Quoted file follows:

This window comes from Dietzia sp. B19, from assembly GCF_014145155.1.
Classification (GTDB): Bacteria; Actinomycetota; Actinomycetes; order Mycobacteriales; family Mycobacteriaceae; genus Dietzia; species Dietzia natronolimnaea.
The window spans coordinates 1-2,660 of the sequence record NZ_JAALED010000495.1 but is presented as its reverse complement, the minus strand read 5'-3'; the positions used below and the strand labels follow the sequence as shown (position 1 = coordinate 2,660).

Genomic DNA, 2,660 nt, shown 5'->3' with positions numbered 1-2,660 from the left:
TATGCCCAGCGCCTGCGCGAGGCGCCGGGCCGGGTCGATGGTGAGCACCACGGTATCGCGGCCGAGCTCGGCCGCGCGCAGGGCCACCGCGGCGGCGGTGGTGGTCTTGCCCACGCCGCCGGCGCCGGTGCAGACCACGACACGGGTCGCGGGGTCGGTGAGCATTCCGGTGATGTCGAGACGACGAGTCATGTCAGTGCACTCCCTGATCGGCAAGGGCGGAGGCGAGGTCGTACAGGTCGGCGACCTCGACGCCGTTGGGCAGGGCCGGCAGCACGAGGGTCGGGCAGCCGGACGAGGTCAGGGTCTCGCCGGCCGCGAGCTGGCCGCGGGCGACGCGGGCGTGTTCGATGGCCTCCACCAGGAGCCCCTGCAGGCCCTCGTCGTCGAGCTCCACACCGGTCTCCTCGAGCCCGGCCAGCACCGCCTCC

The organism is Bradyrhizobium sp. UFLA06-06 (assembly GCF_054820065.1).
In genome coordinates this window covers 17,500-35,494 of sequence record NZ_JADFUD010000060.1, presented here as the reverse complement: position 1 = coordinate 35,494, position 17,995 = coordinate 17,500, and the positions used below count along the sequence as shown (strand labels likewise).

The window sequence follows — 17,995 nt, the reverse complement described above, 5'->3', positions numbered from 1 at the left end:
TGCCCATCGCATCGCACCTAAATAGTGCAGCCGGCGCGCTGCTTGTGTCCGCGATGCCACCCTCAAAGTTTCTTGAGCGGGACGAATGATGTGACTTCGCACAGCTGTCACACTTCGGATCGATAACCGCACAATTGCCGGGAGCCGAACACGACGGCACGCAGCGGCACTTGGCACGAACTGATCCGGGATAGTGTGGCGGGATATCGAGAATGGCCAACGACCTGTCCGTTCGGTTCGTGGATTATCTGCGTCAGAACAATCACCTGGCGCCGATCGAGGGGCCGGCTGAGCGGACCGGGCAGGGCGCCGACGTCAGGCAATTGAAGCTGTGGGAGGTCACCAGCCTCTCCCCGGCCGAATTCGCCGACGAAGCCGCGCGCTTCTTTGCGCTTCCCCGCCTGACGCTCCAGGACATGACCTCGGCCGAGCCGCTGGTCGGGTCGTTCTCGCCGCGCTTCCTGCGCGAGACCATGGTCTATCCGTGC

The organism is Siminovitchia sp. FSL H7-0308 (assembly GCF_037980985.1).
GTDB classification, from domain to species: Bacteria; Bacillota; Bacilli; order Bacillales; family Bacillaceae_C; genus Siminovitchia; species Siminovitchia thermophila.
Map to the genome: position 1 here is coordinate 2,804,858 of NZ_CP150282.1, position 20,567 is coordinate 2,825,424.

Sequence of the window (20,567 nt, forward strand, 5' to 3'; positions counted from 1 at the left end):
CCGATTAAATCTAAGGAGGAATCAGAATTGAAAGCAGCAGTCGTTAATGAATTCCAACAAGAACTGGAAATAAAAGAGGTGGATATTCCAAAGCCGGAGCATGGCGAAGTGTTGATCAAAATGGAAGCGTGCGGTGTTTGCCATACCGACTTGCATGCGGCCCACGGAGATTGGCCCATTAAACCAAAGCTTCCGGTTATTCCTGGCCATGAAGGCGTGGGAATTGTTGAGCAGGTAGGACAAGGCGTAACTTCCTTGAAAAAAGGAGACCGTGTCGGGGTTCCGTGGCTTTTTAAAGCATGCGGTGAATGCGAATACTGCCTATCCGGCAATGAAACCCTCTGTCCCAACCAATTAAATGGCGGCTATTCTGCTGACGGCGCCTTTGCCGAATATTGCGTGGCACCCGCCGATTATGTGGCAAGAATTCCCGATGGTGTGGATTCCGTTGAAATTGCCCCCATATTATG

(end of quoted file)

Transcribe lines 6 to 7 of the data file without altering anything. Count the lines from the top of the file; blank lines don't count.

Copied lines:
The organism is Bradyrhizobium sp. UFLA06-06 (assembly GCF_054820065.1).
In genome coordinates this window covers 17,500-35,494 of sequence record NZ_JADFUD010000060.1, presented here as the reverse complement: position 1 = coordinate 35,494, position 17,995 = coordinate 17,500, and the positions used below count along the sequence as shown (strand labels likewise).